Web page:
Welcome to PAP/RAC Mediterranean Coastal Alert! This newsletter is regularly updated monthly. It contains abstracts of selected current articles and archives on various environmental themes, in particular those dealing with all aspects of coastal issues. The selection is made from the articles published in the leading international scientific journals. This newsletter is an excellent way of keeping you updated with coastal studies and processes.
The Convention on Biological Diversity (CBD) agreed in 2008 on the need to identify Ecologically or Biologically Significant Marine Areas (EBSAs) in the world's oceans to focus future conservation and management efforts. From 2010 to 2014, 9 workshops had described 204 areas meeting the EBSA criteria in approximately 68% of the world's oceans. The workshops comprised experts nominated by more than 100 governments and a similar number of regional and global non government and intergovernmental organizations, supported by a technical team that collated data and provided mapping expertise. Despite this progress, there is uncertainty about how to use EBSA in Marine Spatial Planning (MSP). We review a suite of the existing MSP, Ecosystem Based Management, fisheries and conservation frameworks to determine their common elements and suggest how they can be synthesized. We propose an adaptive hierarchical approach that takes key elements from existing frameworks and show how EBSA can be used to support this approach within national jurisdictions and in areas beyond national jurisdiction. The adaptive hierarchical process encourages early implementation of MSP/EBM using available scientific knowledge and governance and supports the gradual progress to more complex and information rich structures as needed and appropriate. The EBSA process provides a sound basis for developing the scientific advice to support national and international management of the world's oceans by identifying marine systems and the criteria for which they are valued by regional experts.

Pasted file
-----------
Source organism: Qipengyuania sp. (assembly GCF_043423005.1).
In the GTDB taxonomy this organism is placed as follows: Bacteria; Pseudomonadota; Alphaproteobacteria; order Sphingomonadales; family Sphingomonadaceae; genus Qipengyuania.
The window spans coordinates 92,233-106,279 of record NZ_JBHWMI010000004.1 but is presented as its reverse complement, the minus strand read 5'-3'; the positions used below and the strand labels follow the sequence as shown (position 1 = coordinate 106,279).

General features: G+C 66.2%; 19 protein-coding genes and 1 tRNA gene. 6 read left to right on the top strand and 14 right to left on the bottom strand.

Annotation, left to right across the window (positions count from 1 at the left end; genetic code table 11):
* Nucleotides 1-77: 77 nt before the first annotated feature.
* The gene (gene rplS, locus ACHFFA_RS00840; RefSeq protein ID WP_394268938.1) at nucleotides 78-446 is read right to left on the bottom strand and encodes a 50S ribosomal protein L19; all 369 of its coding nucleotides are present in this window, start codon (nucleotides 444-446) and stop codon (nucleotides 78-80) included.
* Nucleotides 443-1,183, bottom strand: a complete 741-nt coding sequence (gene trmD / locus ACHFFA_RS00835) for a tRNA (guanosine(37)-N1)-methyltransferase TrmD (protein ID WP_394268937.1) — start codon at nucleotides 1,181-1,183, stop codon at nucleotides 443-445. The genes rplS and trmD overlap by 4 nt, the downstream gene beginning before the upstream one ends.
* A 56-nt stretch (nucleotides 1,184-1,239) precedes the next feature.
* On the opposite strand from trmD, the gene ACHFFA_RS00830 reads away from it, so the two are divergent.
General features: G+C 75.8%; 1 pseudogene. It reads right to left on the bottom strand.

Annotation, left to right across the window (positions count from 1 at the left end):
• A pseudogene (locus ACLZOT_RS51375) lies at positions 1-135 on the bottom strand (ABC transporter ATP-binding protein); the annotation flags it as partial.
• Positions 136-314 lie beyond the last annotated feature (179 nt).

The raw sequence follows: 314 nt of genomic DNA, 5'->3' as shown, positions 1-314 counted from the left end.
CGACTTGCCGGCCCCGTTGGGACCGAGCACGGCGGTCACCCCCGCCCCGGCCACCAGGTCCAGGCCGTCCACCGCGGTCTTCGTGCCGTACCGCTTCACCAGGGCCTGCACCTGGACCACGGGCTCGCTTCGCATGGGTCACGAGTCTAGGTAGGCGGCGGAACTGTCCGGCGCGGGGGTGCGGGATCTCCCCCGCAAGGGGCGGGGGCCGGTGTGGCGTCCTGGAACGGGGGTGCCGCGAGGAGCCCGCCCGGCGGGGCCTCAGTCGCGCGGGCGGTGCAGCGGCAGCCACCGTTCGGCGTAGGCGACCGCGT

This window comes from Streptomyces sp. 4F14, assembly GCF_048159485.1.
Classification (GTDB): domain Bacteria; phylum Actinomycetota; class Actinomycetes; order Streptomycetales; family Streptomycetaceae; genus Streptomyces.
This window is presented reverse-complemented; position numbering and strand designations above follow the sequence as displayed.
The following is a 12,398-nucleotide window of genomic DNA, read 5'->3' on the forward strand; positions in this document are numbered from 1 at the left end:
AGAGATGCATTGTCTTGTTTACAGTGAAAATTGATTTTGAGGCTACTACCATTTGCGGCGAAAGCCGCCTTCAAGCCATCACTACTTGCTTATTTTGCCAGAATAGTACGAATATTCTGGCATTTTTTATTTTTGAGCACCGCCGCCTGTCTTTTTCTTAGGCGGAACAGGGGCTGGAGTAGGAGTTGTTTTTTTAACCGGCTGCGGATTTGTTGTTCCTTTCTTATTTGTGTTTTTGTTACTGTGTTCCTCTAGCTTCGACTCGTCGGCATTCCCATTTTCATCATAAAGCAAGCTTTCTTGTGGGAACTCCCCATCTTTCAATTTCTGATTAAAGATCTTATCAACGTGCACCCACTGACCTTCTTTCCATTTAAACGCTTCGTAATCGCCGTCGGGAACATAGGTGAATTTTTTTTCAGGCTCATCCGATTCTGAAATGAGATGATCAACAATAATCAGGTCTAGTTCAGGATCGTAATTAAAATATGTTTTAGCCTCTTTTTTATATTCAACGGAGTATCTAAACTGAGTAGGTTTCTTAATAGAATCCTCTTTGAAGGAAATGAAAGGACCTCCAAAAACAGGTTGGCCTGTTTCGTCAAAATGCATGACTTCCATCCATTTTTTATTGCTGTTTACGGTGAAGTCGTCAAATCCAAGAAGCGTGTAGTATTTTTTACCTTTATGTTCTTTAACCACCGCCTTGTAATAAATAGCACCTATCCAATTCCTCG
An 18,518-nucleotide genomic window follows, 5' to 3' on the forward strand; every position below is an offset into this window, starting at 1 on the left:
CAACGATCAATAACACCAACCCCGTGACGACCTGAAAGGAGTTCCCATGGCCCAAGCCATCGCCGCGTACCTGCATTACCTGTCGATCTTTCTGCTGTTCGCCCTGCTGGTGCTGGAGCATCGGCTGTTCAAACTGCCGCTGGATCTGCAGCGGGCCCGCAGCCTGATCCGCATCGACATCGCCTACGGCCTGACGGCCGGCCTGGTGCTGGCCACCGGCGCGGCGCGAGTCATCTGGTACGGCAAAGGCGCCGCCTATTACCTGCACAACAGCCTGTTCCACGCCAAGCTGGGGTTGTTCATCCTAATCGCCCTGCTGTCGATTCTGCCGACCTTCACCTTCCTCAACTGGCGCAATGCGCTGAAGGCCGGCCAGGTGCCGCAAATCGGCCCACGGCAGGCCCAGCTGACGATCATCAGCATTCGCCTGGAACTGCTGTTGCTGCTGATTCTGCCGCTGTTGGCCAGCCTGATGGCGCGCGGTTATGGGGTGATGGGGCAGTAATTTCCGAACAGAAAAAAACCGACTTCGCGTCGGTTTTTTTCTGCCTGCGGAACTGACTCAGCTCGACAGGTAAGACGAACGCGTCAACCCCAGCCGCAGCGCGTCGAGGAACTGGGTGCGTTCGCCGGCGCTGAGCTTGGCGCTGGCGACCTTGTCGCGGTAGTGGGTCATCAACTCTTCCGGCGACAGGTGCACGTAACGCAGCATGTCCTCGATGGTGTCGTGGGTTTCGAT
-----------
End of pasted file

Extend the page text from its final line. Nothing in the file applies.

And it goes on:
Keywords: Ecologically or biologically significant area; Ecosystem based management; Marine spatial planning.
Source: P. K. Dunstan, N. J. Bax, J. M. Dambacher, K. R. Hayes, P. T. Hedge, D. C. Smith and A. D.M. Smith (2016); “Using ecologically or biologically significant marine areas (EBSAs) to implement marine spatial planning”, Review Article; Ocean & Coastal Management, Volume 121, March 2016, Pages 116-127; Received: 10 June 2015; Received in revised form: 23 November 2015; Accepted: 26 November 2015; Available online: 12 January 2016; doi:10.1016/j.ocecoaman.2015.11.021